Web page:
Monday, May 2, 2011

bin laden death--My 2 cents [for now]

On  the home page of New York Times online, the first headline, of course, is BIN LADEN IS DEAD, OBAMA SAYS.  next to it is an equally large perfume ad, in which a scantily clad woman clutches a giant perfume bottle, while a lion sits next to her.

a perfect embodiment of futility.

the beat goes on.  it's hard to mourn the death of a monster. but it's hard to key in to the manic dancing-in-the-street reactions.  bin laden died in the knowledge that he had accomplished all he could, and that his work would be carried on by his own people and, more significantly, by all the offshoots he inspired but didn't lead.  what can possibly change for the rest of us, now?  he is as useful to his cause dead as alive.  more, perhaps. a living hero might influence the course of events.  a martyr can only inspire, and what he inspires is beyond his own or anyone else's control.  at most, his death might change the order of who kills who and when.  the martyr will be avenged and his successors will prove themselves carriers of the flag by killing americans and europeans,  and those muslims within their own countries who don't share their warped brand of islam.  and in turn, our government will kill more afghanistanis and pakistanis, and our homie  rightwing nutjobs will kill more muslims [and any dark-skinned americans they think may look like muslims], and thunderously burn the occasional koran.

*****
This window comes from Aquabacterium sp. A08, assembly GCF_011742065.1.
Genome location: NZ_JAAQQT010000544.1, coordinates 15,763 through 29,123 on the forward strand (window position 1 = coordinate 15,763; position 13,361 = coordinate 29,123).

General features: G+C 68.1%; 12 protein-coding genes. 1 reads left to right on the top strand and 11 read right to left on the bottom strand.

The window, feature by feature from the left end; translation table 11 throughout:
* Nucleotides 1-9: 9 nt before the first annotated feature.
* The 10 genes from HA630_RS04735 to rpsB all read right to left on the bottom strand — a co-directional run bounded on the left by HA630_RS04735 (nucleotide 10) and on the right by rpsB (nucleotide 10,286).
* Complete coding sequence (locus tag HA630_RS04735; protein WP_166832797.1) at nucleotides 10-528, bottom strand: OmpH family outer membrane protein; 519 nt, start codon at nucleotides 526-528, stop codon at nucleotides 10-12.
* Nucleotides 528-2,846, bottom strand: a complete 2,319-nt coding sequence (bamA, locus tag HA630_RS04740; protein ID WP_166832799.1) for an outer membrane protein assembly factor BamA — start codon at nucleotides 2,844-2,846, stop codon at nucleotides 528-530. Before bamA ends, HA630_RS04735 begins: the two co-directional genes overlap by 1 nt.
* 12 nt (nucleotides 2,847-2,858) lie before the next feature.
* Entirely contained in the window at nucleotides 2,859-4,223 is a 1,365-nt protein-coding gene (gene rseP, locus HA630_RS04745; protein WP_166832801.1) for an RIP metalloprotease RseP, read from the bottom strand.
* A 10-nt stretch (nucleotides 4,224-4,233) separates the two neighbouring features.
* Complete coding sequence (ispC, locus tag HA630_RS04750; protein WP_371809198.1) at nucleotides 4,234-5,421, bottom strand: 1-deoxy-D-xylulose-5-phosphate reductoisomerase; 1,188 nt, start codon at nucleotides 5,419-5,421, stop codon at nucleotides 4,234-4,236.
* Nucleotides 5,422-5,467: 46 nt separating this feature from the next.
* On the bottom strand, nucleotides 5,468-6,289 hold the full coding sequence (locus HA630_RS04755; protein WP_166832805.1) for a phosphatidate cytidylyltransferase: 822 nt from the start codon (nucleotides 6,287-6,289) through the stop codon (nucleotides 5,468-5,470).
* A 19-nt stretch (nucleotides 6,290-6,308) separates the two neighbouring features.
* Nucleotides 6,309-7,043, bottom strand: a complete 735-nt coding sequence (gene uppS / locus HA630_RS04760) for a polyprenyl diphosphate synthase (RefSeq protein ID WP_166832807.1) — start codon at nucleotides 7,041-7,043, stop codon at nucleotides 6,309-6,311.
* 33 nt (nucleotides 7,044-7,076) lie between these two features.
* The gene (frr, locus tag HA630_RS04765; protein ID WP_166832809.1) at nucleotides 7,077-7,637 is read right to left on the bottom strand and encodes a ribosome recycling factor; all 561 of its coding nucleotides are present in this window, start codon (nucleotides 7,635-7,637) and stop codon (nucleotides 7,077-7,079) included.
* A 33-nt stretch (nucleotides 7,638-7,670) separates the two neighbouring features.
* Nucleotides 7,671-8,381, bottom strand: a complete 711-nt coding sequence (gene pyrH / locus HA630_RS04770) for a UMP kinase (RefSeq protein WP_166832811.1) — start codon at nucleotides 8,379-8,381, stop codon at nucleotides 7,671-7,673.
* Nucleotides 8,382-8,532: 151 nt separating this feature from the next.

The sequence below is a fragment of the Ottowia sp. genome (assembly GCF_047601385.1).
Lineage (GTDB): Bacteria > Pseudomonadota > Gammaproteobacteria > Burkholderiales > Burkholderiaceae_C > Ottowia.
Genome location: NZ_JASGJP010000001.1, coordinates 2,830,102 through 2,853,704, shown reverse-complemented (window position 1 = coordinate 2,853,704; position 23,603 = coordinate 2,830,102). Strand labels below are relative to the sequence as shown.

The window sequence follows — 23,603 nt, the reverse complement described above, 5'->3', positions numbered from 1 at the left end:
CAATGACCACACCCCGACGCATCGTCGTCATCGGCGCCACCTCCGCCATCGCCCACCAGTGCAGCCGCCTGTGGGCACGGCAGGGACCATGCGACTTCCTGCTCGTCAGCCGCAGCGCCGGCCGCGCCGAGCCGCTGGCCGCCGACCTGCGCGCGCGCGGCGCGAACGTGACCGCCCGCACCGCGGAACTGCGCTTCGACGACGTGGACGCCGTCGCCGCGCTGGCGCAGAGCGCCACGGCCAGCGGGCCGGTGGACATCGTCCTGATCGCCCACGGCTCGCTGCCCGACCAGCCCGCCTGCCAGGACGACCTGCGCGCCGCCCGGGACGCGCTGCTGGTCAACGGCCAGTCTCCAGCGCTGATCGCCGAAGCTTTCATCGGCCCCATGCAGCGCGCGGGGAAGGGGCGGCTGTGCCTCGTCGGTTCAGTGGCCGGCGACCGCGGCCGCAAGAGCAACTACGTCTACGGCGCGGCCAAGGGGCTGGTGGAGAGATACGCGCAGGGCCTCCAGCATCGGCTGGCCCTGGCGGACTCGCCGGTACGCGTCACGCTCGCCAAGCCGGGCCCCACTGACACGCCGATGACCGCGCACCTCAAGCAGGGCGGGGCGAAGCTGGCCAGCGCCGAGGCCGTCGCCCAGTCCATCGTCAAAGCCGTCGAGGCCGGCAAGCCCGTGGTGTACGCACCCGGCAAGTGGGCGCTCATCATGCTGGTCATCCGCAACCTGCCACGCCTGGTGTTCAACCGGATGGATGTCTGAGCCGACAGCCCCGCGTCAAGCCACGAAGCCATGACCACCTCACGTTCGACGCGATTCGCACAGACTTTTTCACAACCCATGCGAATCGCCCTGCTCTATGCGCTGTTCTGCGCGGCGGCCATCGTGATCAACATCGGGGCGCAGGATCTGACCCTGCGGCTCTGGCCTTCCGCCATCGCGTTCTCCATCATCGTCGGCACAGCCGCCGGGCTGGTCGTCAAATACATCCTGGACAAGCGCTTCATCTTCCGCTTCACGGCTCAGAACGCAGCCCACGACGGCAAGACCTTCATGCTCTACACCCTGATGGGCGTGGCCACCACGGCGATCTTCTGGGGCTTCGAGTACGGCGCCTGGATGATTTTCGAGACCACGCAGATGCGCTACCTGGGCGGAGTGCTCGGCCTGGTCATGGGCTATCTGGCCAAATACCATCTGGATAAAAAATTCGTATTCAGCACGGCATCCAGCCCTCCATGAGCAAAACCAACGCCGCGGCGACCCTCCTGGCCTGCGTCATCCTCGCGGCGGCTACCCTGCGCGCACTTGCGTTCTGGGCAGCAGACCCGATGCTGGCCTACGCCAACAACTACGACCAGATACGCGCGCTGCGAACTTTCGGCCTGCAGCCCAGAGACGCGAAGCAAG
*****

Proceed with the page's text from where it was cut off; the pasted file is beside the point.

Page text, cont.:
and that sexy lady with the lion?  they too will go about their business. they are as important and dangerous an icon as bin laden.  their forces too will destroy as many of us as possible in a much shrewder and  more palatable way.  they belong to the conservatives, to the forces of 'free trade' and pseudo-democracy. they will attack our environment, impoverish many of us, starve out the children of the poor.  and no soldiers will attack them in their mansions and kill them.

so what to say for the newly dead bin laden?  i can't wish that he rest in peace: if there's an afterlife, i hope it includes a long and grisly purgatory for him, to cleanse that very evil soul.  but dance in the street and wave flags?  not me, i'm afraid. 

2 comments:

Samuel said...

Karen, that first paragraph is heroic.

Ken Goldstein said...

I'm having a bit of a "jubilation problem" myself. As long as I still have to take my shoes off to go through airport security, I'm not quite sure what all the hoopla is about.